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 APPENDIX E continues to be delayed union or nonunions of the distal tibiofibular syndes- mosis. In the 1999, 114 Agility total ankle replacements were done at two centers in the United States without the use of autologous reported studies on the Agility ankle the delayed union and nonunion rate can be as high as 38%. METHODS: Since concentrated growth factors. Since July of 2001, 66 Agility ankles were implanted with Symphony (DePuy, Warsaw, Indiana) augmented bone grafting. The standard operative technique was followed in all the patients. Prospective data was collected on all patients. The standard ankle radiographs were taken preoperatively and postoperative at 8 weeks, 12 weeks, 16 weeks, 6 months, and yearly. CT scans were obtained at 6 months if fusion at the syndesmosis was questionable, The Graphpad Instat software (Graphpad Software Inc., San Diego, CA) was used for statistical analysis. The two-tailed unpaired t-test was used, and the value <0.05 was considered significant. RESULTS: There was no statistical difference in the demographic data for the two groups. In 114 ankle replacements without autologous concentrated growth factors 70 fused at 8 weeks (61%), 14 fused at 12 weeks (12%), 13 fused at 6 months (12%). There were 17 nonunions (15%); delayed unions (3 to 6 months) and nonunions, therefore, equaled 27%. The syndesmosis fused in 50 of the 66 ankle replacements (76%) that had autologous concentrated growth fractures at 8 weeks (76%); 12 fused at 3 months (18%). 2 fused at 6 months (3%), 2 had nonunions (3%). Delayed unions (3 to 6 months) and nonunions equaled 6%. There was a statistically significant improvement in the 8- and 12-week fusion rates, and a statisti- cally significant reduction in delayed unions and nonunions. CONCLUSION: Autologous concentrated growth factors appear to make a significant positive difference in the syndesmosis union rate in total ankle replacements. Publication Types: Comparative Study PMID: 16221457 [PubMed - indexed for MEDLINE] 7: Foot & Ankle International. 26(6):458-61, 2005 Jun. Enhancement of syndesmotic fusion rates in total ankle arthroplasty with the use of autologous platelet concentrate, Barrow CR. Pomeroy GC. Orthopaedic Specialty of Spokane, 785 East Holland Avenue, Spokane, WA 99218, USA. cbarrow@orthospecialtyclinic.com BACKGROUND: One of the challenges of total ankle arthroplasty continues to be achieving a solid distal fusion of the tibiotibular joint. Delayed union rates of 29% to 38% and the nonunion rates of 9% to 18% for syndesmotic fusion have been documented. The risk of tibial component migration has been re- ported to increase 8.5 times if a solid syndesmotic fusion is absent. Growth factors have been shown to accelerate bone healing and may enhance the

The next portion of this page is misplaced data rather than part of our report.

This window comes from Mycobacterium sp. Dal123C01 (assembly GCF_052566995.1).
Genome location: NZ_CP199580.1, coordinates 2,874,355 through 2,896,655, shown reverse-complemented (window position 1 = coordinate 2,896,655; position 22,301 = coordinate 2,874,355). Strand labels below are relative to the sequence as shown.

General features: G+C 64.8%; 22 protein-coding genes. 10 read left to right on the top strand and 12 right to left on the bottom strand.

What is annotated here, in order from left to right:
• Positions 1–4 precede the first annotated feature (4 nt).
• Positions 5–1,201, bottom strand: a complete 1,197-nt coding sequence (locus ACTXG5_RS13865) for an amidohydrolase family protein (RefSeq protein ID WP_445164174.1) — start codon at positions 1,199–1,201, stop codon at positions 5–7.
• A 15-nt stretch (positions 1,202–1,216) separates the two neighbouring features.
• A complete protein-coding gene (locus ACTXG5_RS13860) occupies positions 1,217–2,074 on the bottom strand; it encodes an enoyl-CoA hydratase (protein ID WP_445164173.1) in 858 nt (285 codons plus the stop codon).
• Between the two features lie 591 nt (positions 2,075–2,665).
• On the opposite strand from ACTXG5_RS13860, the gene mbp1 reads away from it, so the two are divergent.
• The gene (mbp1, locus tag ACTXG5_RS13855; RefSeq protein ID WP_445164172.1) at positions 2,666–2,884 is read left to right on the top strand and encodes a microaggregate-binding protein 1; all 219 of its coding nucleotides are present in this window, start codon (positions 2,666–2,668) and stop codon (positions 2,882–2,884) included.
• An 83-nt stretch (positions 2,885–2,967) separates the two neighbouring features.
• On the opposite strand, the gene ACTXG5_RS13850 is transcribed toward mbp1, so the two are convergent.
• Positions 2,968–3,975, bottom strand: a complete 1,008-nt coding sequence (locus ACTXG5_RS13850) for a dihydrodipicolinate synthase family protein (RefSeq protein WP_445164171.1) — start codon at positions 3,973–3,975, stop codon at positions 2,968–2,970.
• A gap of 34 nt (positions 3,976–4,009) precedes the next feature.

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6 KNOWING WHAT WORKS IN HEALTH CARE fusion of the syndesmosis and, thereby, decrease the frequency of nonunion and subsequent tibial component migration. METHODS: An autologous plate- let concentrate was used to increase the amount of growth factors at the site of the distal tibiofibular joint fusion in 20 total ankle arthroplasties. RESULTS: Our 6-month fusion rate was 100%. When compared to historical controls (6-month fusion rate of 62%) the difference was statistically significant (p CONCLUSION: The improved rate of distal tibiofibular fusion may be attribut- able to the increased presence of growth factors provided by an autologous platelet concentrate. UI: 15960912 8: Spine. 30(9):E243-6; discussion E247. 2005 May 1. Platelet gel (AGF) fails to increase fusion rates in instrumented posterolateral fusions. Carreon LY. Glassman SD. Anekstein Y. Puno RM. Leatherman Spine Center, Louisville, Kentucky 40202, USA. lcarreon@spinemds.com STUDY DESIGN: Retrospective cohort study. OBJECTIVE: To determine the effect on fusion of adding platelet gel to autologous iliac crest graft. SUM- MARY OF BACKGROUND DATA: Platelet gel is an osteoinductive material prepared by ultra-concentration of platelets and contains multiple growth fac- tors. Proprietary commercial methods are available for harvesting autologous platelet gel concentrates for use as graft supplement in spine fusions. METH- ODS: We reviewed 76 consecutive patients who underwent instrumented posterolateral lumbar fusion with autologous iliac crest bone graft mixed with autologous growth factor (AGF). A control group was randomly selected from patients who underwent instrumented posterolateral lumbar fusion with autologous bone graft alone. The groups were matched for age, sex, smok- ing history, and number of levels fused, Demographic, surgical, and clinical data were collected from medical records. Diagnosis of nonunion was based on exploration during revision surgery or evidence of nonunion on computer- ized tomography. The Fisher exact test was used to compare fusion rates. RESULTS: In both groups, mean age was 50 years, and 24% were smokers. The nonunion rate was 25% in the AGF group and 17% in the control group. This difference was not statistically significant (P= 0.18). CONCLUSIONS: Platelet gel preparation requires blood draws from the patient. This procedure adds to the risk and cost of surgery. The technique for AGF harvest evalu- ated in this study provides the highest concentration of platelets among the commercially available methods. Despite this, we showed that platelet gel failed to enhance fusion rate when added to autograft in patients undergoing instrumented posterolateral spinal fusion. The authors do not recommend the use of platelet gel to supplement autologous bone graft during instrumented posterolateral spinal fusion.